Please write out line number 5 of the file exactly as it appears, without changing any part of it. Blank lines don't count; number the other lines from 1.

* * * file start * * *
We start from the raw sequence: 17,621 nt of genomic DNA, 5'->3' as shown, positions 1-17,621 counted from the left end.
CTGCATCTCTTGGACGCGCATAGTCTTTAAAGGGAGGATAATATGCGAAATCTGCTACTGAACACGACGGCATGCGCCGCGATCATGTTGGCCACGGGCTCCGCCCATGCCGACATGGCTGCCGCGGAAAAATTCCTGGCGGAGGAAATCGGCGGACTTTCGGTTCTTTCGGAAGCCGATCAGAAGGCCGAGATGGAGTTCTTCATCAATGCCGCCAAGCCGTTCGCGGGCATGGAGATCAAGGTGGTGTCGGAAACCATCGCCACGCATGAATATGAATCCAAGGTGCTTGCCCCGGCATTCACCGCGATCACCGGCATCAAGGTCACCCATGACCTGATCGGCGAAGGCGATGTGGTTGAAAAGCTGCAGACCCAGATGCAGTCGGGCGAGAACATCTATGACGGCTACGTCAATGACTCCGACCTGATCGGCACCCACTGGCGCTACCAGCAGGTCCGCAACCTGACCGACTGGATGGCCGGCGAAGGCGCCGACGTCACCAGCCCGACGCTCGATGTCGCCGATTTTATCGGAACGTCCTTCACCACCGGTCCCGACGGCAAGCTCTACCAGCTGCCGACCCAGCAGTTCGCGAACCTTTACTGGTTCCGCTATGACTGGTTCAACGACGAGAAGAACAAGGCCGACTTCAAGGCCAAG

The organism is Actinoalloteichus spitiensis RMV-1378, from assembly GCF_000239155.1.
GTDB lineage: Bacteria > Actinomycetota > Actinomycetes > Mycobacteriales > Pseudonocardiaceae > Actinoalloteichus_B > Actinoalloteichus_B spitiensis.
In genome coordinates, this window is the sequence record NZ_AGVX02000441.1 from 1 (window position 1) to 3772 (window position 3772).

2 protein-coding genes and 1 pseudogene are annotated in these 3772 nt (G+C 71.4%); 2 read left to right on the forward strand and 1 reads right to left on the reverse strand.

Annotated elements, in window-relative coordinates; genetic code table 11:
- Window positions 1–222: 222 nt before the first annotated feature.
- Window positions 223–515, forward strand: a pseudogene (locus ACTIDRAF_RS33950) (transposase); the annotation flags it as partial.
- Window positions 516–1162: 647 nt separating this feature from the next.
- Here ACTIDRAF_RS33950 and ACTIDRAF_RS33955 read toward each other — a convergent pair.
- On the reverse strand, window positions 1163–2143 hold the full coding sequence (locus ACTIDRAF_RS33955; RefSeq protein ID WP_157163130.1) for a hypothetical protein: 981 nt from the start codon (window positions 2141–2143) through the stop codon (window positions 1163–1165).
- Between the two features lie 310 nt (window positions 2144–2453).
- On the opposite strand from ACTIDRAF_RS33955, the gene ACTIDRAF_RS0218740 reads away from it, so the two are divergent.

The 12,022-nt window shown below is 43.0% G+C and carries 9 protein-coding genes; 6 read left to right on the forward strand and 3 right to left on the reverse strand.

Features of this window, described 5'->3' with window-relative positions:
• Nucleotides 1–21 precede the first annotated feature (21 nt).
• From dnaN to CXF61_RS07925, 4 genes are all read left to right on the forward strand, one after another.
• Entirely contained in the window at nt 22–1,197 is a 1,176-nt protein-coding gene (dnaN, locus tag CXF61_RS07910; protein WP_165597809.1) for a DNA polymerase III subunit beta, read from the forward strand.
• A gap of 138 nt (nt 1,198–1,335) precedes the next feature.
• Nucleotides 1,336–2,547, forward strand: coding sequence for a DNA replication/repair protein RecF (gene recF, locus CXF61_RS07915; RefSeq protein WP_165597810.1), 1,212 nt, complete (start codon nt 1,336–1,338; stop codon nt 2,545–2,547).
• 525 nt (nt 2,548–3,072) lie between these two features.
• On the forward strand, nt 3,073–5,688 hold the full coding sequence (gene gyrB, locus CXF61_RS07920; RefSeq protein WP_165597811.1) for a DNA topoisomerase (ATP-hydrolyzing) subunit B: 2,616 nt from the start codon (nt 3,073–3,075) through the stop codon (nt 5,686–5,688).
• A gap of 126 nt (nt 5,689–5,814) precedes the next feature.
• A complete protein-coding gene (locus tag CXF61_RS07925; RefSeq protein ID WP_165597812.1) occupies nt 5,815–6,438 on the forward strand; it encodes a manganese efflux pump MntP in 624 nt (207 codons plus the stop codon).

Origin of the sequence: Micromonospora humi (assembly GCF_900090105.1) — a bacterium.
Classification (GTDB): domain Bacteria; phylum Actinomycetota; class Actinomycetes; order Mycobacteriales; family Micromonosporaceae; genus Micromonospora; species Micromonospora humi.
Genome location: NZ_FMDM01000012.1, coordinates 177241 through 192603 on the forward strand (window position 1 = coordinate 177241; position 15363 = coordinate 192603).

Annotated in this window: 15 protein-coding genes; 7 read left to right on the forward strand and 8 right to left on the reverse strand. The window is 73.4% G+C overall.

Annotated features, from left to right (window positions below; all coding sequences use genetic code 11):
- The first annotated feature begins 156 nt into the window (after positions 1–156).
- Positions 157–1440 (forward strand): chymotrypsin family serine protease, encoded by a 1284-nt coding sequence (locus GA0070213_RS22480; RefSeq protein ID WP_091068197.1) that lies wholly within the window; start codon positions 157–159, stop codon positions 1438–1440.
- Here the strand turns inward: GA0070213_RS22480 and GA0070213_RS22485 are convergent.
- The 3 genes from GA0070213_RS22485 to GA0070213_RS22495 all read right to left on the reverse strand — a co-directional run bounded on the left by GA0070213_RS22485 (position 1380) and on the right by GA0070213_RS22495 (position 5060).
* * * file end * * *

In genome coordinates, this window is the sequence record NZ_AGVX02000441.1 from 1 (window position 1) to 3772 (window position 3772).